• recipe.hooks.savehex.presavehex.NUMBER.pattern (called before savehex recipe execution)
  • recipe.hooks.savehex.postsavehex.NUMBER.pattern (called after savehex recipe execution)

Example: you want to execute 2 commands before sketch compilation and 1 after linking. You'll add to your platform.txt

recipe.hooks.sketch.prebuild.1.pattern=echo sketch compilation started at
recipe.hooks.sketch.prebuild.2.pattern=date

recipe.hooks.linking.postlink.1.pattern=echo linking is complete

Warning: hooks recipes are sorted before execution. If you need to write more than 10 recipes for a single hook, pad the number with a zero, for example:

recipe.hooks.sketch.prebuild.01.pattern=echo 1
recipe.hooks.sketch.prebuild.02.pattern=echo 2
...
recipe.hooks.sketch.prebuild.11.pattern=echo 11

boards.txt

This file contains definitions and meta-data for the boards supported. Every board must be referred through its short name, the board ID. The settings for a board are defined through a set of properties with keys having the board ID as prefix.

For example the board ID chosen for the Arduino Uno board is "uno". An extract of the Uno board configuration in boards.txt looks like:

[......]
uno.name=Arduino Uno
uno.build.mcu=atmega328p
uno.build.f_cpu=16000000L
uno.build.board=AVR_UNO
uno.build.core=arduino
uno.build.variant=standard
[......]

Note that all the relevant keys start with the board ID uno.xxxxx.

The uno.name property contains the name of the board shown in the Board menu of the Arduino IDE.

The uno.build.board property is used to set a compile-time variable ARDUINO_{build.board} to allow use of conditional code between #ifdefs. The Arduino IDE automatically generates a build.board value if not defined. In this case the variable defined at compile time will be ARDUINO_AVR_UNO.

The other properties will override the corresponding global properties of the IDE when the user selects the board. These properties will be globally available, in other configuration files too, without the board ID prefix:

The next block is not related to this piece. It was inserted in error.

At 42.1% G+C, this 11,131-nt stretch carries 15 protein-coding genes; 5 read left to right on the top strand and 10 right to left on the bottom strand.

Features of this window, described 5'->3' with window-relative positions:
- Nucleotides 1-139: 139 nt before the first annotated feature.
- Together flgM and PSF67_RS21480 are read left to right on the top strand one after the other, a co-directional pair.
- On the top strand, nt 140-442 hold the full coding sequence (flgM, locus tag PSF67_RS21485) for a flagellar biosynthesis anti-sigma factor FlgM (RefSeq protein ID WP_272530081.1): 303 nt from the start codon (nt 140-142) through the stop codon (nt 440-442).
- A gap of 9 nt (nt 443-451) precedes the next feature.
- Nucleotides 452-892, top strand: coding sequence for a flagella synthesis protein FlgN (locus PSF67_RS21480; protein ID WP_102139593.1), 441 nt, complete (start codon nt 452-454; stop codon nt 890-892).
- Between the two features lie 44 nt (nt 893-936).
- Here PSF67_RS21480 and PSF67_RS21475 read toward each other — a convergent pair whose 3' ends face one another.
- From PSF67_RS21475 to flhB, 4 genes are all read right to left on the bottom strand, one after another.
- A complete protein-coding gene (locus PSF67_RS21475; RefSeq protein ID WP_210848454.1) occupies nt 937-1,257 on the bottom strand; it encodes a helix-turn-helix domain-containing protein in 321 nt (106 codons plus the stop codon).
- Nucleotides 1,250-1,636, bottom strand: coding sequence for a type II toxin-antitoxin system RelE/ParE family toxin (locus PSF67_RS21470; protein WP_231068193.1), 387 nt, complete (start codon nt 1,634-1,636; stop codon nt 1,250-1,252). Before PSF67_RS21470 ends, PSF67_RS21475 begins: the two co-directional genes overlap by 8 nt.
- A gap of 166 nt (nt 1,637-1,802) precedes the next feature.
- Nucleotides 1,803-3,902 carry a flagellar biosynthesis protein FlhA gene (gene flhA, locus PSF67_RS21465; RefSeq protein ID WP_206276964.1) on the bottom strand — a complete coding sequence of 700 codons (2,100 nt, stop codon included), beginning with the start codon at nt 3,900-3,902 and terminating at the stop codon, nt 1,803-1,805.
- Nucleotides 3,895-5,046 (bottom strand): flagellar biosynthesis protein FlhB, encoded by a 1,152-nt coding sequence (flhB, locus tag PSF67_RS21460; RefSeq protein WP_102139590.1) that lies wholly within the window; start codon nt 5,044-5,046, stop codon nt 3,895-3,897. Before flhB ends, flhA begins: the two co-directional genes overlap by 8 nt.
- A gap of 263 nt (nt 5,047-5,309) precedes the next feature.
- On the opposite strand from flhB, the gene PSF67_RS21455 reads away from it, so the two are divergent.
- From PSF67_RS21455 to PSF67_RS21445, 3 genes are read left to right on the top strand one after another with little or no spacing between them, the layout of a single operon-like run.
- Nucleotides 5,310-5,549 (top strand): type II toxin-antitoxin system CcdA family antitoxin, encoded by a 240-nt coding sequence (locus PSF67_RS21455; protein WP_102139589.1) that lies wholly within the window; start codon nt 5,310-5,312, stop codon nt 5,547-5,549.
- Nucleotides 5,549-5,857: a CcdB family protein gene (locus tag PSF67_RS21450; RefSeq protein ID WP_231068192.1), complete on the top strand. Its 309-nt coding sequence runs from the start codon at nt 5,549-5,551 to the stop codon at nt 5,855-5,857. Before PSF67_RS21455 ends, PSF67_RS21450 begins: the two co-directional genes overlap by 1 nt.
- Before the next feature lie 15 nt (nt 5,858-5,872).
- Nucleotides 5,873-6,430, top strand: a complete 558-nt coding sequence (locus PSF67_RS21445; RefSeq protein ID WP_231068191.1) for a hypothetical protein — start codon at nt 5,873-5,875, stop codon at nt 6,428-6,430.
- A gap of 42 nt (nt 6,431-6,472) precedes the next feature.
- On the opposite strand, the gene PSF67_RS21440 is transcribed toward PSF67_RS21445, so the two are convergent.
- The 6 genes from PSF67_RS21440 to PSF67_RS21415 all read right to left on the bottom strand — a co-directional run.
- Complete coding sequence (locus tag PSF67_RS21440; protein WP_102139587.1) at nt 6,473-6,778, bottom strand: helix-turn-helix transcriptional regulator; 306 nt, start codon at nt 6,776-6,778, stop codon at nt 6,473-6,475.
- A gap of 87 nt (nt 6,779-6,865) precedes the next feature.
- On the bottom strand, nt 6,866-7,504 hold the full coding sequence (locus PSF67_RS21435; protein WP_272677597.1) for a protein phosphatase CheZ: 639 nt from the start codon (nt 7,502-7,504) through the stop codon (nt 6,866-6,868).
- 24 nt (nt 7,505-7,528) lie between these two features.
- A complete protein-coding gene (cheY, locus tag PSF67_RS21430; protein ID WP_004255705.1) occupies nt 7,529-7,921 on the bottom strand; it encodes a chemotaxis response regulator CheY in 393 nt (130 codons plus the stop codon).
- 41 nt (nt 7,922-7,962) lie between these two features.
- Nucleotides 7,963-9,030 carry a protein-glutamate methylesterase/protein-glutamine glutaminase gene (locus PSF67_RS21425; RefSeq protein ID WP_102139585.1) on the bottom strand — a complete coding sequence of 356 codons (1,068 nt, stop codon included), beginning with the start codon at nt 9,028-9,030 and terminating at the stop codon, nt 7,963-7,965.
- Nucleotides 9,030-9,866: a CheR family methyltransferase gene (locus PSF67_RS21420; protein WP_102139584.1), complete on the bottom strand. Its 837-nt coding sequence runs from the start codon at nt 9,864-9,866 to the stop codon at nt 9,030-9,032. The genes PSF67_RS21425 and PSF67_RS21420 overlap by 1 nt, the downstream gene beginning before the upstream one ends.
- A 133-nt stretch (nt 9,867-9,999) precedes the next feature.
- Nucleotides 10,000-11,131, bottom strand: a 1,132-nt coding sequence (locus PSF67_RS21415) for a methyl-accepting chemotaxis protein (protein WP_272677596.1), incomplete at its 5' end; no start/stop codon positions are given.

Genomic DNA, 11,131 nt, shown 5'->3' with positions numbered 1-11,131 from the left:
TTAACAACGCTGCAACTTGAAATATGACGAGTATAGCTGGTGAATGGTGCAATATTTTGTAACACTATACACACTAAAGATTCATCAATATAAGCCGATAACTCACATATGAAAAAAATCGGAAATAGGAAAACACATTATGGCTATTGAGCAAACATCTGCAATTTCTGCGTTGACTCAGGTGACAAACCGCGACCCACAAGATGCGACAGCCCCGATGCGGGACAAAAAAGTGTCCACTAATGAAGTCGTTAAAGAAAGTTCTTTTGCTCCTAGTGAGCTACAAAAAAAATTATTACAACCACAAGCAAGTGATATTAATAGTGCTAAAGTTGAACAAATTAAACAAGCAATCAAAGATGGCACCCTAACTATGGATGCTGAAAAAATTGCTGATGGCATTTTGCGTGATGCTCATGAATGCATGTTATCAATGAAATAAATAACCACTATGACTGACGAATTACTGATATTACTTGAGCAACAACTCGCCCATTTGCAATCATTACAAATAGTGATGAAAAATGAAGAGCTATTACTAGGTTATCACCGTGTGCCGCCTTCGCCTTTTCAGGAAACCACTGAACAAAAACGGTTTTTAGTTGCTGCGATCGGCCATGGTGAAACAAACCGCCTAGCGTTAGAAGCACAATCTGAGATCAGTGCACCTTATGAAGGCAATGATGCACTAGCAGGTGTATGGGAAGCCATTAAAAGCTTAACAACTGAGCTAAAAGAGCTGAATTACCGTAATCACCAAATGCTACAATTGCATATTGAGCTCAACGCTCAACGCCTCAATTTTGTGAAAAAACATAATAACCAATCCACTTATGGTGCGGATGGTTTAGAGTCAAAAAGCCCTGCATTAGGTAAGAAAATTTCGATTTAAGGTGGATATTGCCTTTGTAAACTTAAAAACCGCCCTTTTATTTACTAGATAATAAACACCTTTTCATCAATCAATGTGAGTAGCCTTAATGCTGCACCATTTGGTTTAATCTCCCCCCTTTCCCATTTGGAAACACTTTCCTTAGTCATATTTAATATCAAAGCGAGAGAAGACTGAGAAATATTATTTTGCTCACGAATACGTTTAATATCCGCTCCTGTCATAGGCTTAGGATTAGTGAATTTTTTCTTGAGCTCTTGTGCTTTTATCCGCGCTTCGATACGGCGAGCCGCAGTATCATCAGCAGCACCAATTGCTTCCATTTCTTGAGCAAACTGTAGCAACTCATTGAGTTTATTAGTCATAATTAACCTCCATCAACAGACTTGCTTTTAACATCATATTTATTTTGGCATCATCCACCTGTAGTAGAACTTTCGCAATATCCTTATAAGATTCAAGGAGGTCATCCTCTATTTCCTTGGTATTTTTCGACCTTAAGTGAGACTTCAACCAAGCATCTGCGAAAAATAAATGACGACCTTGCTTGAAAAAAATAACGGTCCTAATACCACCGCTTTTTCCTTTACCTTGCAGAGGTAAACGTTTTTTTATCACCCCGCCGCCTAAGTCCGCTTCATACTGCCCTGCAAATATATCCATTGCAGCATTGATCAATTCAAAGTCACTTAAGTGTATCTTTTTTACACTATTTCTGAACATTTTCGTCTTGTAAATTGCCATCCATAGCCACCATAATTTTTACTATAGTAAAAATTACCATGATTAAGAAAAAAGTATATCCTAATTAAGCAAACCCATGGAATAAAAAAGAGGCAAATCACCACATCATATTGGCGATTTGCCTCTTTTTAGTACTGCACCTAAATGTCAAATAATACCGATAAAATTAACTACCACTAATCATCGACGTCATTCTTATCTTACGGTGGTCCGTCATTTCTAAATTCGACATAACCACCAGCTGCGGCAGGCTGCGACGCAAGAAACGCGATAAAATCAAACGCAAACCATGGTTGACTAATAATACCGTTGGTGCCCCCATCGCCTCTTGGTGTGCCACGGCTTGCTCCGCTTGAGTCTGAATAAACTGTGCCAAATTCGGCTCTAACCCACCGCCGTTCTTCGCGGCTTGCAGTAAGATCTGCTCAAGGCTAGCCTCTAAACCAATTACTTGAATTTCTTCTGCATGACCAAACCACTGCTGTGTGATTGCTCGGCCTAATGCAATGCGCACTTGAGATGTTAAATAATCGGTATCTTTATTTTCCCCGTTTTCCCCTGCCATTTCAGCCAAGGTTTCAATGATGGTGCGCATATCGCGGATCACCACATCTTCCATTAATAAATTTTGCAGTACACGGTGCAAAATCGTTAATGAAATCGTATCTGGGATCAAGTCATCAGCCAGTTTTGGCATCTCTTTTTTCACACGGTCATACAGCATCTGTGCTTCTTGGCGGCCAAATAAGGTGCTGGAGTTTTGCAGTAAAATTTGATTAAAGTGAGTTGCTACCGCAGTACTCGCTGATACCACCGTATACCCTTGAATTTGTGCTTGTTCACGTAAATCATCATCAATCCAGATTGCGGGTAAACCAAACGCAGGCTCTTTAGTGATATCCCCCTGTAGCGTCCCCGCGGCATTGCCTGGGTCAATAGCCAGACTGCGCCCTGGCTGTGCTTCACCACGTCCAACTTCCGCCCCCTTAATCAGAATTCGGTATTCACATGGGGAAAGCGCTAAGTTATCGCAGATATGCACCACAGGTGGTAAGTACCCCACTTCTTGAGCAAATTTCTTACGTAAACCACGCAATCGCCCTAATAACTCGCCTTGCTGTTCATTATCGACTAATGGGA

uno.build.mcu           =>   build.mcu
uno.build.f_cpu         =>   build.f_cpu
uno.build.board         =>   build.board
uno.build.core          =>   build.core
uno.build.variant       =>   build.variant

This explains the presence of {build.mcu} or {build.board} in the platform.txt recipes: their value is overwritten respectively by {uno.build.mcu} and {uno.build.board} when the Uno board is selected! Moreover the IDE automatically provides the following properties:

{build.core.path}         - The path to the selected board's core folder     
                            (for example hardware/arduino/avr/core/arduino)     
{build.system.path}       - The path to the selected platform's system folder if available     
                            (for example hardware/arduino/sam/system)     
{build.variant.path}      - The path to the selected board variant folder      
                            (for example hardware/arduino/avr/variants/micro)

Cores

Cores are placed inside the cores subfolder. Many different cores can be provided within a single platform. For example the following could be a valid platform layout:

hardware/arduino/avr/cores/         - Cores folder for "avr" architecture, package "arduino"
hardware/arduino/avr/cores/arduino  - the Arduino Core
hardware/arduino/avr/cores/rtos     - an hypothetical RTOS Core

The board's property build.core is used by the Arduino IDE to find the core that must be compiled and linked when the board is selected. For example if a board needs the Arduino core the build.core variable should be set to: